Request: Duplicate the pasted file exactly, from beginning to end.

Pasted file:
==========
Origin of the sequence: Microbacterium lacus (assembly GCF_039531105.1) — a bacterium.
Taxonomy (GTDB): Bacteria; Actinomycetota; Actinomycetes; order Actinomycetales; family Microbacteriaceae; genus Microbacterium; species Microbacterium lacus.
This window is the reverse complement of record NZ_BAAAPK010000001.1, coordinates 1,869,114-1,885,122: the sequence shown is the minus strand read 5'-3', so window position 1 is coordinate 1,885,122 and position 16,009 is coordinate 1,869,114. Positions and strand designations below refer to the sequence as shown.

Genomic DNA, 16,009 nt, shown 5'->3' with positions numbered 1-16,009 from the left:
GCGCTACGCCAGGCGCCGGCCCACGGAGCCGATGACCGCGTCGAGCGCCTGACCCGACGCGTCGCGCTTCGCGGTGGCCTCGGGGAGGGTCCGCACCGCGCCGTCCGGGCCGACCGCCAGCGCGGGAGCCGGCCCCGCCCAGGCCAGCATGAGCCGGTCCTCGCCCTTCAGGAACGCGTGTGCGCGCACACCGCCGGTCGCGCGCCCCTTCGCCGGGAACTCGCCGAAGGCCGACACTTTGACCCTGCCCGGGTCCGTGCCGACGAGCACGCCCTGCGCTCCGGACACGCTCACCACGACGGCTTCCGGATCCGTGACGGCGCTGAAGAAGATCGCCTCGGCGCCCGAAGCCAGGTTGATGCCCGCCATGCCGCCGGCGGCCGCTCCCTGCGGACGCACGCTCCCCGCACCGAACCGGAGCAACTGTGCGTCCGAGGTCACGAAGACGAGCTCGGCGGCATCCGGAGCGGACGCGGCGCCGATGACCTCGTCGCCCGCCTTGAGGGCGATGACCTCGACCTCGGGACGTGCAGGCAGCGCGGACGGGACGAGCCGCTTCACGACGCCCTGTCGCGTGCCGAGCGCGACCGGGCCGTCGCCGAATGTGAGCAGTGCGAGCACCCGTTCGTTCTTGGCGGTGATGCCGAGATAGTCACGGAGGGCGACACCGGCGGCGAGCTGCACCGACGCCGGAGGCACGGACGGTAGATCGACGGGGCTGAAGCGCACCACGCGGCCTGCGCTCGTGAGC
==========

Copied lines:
Origin of the sequence: Microbacterium lacus (assembly GCF_039531105.1) — a bacterium.
Taxonomy (GTDB): Bacteria; Actinomycetota; Actinomycetes; order Actinomycetales; family Microbacteriaceae; genus Microbacterium; species Microbacterium lacus.
This window is the reverse complement of record NZ_BAAAPK010000001.1, coordinates 1,869,114-1,885,122: the sequence shown is the minus strand read 5'-3', so window position 1 is coordinate 1,885,122 and position 16,009 is coordinate 1,869,114. Positions and strand designations below refer to the sequence as shown.

Genomic DNA, 16,009 nt, shown 5'->3' with positions numbered 1-16,009 from the left:
GCGCTACGCCAGGCGCCGGCCCACGGAGCCGATGACCGCGTCGAGCGCCTGACCCGACGCGTCGCGCTTCGCGGTGGCCTCGGGGAGGGTCCGCACCGCGCCGTCCGGGCCGACCGCCAGCGCGGGAGCCGGCCCCGCCCAGGCCAGCATGAGCCGGTCCTCGCCCTTCAGGAACGCGTGTGCGCGCACACCGCCGGTCGCGCGCCCCTTCGCCGGGAACTCGCCGAAGGCCGACACTTTGACCCTGCCCGGGTCCGTGCCGACGAGCACGCCCTGCGCTCCGGACACGCTCACCACGACGGCTTCCGGATCCGTGACGGCGCTGAAGAAGATCGCCTCGGCGCCCGAAGCCAGGTTGATGCCCGCCATGCCGCCGGCGGCCGCTCCCTGCGGACGCACGCTCCCCGCACCGAACCGGAGCAACTGTGCGTCCGAGGTCACGAAGACGAGCTCGGCGGCATCCGGAGCGGACGCGGCGCCGATGACCTCGTCGCCCGCCTTGAGGGCGATGACCTCGACCTCGGGACGTGCAGGCAGCGCGGACGGGACGAGCCGCTTCACGACGCCCTGTCGCGTGCCGAGCGCGACCGGGCCGTCGCCGAATGTGAGCAGTGCGAGCACCCGTTCGTTCTTGGCGGTGATGCCGAGATAGTCACGGAGGGCGACACCGGCGGCGAGCTGCACCGACGCCGGAGGCACGGACGGTAGATCGACGGGGCTGAAGCGCACCACGCGGCCTGCGCTCGTGAGC